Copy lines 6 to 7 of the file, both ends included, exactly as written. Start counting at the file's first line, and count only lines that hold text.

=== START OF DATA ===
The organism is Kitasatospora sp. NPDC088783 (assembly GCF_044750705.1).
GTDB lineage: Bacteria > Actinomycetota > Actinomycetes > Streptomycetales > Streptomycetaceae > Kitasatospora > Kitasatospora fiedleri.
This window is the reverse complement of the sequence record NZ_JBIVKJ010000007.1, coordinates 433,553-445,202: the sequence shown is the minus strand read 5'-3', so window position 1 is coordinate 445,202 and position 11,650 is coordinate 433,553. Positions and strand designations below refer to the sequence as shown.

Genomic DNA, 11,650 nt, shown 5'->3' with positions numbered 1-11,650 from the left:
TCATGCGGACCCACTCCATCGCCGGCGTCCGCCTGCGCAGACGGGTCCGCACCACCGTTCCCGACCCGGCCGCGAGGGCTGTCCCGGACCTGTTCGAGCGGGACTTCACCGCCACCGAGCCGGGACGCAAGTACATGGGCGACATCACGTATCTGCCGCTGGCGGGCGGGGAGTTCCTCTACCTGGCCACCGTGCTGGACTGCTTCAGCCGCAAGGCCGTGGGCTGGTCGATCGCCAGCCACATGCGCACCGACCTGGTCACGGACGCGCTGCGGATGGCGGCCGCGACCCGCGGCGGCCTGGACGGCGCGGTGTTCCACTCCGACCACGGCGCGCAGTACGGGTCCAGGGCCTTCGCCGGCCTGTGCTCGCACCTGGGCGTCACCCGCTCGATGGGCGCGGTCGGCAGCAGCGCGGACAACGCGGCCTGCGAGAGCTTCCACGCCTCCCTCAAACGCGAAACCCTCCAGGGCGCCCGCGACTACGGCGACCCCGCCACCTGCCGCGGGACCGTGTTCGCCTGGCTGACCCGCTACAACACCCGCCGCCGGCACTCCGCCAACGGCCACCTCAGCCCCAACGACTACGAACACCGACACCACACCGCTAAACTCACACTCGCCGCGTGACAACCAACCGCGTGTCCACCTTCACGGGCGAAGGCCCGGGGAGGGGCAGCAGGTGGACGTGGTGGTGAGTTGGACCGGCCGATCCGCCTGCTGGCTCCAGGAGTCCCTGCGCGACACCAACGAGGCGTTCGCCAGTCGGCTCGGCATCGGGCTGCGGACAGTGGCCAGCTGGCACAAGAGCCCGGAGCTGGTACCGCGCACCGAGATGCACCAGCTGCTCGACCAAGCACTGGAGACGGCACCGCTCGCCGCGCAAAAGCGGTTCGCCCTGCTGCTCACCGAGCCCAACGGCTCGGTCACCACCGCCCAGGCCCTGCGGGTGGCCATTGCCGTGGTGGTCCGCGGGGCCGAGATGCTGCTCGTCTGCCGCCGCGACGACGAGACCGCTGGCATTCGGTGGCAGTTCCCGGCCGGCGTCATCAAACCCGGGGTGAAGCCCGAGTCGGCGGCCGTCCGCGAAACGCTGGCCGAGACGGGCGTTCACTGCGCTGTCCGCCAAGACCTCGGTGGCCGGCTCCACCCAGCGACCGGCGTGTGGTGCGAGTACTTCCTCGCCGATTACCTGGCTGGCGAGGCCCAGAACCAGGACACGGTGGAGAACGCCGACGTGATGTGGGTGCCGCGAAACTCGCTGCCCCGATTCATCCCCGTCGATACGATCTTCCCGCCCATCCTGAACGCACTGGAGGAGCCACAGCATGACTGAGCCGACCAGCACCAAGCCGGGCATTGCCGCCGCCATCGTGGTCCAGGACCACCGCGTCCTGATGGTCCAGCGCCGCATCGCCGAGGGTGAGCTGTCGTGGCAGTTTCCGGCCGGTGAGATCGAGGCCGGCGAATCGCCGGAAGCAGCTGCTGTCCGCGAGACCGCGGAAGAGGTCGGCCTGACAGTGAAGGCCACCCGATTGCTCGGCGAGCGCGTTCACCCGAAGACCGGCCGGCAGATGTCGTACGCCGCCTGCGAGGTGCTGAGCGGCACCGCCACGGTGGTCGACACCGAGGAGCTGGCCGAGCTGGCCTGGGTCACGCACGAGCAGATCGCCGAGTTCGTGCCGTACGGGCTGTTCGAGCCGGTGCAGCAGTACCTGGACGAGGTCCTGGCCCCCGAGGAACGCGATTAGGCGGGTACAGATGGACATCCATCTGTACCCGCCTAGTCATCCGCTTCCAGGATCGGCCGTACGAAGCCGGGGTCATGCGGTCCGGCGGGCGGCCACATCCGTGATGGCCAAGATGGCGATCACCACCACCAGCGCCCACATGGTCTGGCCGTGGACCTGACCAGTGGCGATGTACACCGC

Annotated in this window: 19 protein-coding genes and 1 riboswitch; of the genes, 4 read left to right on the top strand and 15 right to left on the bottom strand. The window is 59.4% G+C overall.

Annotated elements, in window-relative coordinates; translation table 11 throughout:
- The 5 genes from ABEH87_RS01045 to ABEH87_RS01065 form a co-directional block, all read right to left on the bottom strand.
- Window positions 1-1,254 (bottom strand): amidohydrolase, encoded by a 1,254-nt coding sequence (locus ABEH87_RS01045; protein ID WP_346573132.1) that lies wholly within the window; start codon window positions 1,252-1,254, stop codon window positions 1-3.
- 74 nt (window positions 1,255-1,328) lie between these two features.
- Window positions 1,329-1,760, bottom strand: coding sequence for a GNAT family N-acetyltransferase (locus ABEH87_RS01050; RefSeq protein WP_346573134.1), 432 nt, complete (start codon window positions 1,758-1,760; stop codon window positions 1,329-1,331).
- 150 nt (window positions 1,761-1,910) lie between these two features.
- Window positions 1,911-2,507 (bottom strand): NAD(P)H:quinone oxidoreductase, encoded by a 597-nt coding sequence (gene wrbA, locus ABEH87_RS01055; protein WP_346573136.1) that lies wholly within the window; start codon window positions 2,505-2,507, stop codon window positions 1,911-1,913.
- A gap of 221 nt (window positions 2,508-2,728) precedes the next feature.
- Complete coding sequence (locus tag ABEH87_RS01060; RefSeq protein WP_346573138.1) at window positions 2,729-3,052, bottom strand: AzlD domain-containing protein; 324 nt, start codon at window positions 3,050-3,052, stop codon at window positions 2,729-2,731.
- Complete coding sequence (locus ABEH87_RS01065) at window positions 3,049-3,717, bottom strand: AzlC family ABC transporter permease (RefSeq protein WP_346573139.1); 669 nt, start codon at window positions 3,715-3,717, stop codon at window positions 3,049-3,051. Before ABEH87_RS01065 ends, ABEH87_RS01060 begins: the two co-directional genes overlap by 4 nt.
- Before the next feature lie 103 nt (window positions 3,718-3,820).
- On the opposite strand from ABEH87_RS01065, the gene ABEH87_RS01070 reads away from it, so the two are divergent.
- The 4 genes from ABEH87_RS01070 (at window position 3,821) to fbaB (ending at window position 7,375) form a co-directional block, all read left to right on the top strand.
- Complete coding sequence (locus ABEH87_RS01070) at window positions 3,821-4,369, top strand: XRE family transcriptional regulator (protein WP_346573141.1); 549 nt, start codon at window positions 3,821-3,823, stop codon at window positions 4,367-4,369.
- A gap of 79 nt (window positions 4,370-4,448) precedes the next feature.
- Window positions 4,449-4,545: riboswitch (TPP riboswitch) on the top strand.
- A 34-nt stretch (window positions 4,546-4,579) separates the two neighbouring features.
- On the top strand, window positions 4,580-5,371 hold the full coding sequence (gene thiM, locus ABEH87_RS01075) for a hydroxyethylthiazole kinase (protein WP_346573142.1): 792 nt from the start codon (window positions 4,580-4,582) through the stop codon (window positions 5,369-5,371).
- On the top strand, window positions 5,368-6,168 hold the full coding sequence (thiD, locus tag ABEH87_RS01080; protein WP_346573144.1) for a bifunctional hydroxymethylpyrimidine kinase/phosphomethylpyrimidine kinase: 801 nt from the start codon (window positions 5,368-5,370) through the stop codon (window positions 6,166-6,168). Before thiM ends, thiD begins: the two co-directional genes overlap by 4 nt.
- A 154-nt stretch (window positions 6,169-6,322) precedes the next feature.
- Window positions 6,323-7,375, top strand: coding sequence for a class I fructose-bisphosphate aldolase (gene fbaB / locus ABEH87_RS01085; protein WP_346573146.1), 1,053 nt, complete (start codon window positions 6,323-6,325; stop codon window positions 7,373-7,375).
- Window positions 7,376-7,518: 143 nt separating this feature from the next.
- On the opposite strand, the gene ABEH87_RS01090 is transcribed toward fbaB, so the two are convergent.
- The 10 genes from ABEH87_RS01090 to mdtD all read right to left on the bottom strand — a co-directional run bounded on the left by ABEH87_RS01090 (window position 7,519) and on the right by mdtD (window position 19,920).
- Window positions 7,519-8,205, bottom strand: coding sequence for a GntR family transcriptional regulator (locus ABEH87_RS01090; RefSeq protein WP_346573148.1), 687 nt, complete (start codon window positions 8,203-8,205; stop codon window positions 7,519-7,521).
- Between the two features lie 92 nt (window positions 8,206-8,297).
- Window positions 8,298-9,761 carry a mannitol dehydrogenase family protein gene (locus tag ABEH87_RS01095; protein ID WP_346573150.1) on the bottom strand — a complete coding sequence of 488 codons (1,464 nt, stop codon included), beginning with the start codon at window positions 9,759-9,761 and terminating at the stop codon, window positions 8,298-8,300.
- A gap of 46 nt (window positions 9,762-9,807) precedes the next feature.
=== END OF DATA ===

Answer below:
Annotated in this window: 19 protein-coding genes and 1 riboswitch; of the genes, 4 read left to right on the top strand and 15 right to left on the bottom strand. The window is 59.4% G+C overall.

Annotated elements, in window-relative coordinates; translation table 11 throughout: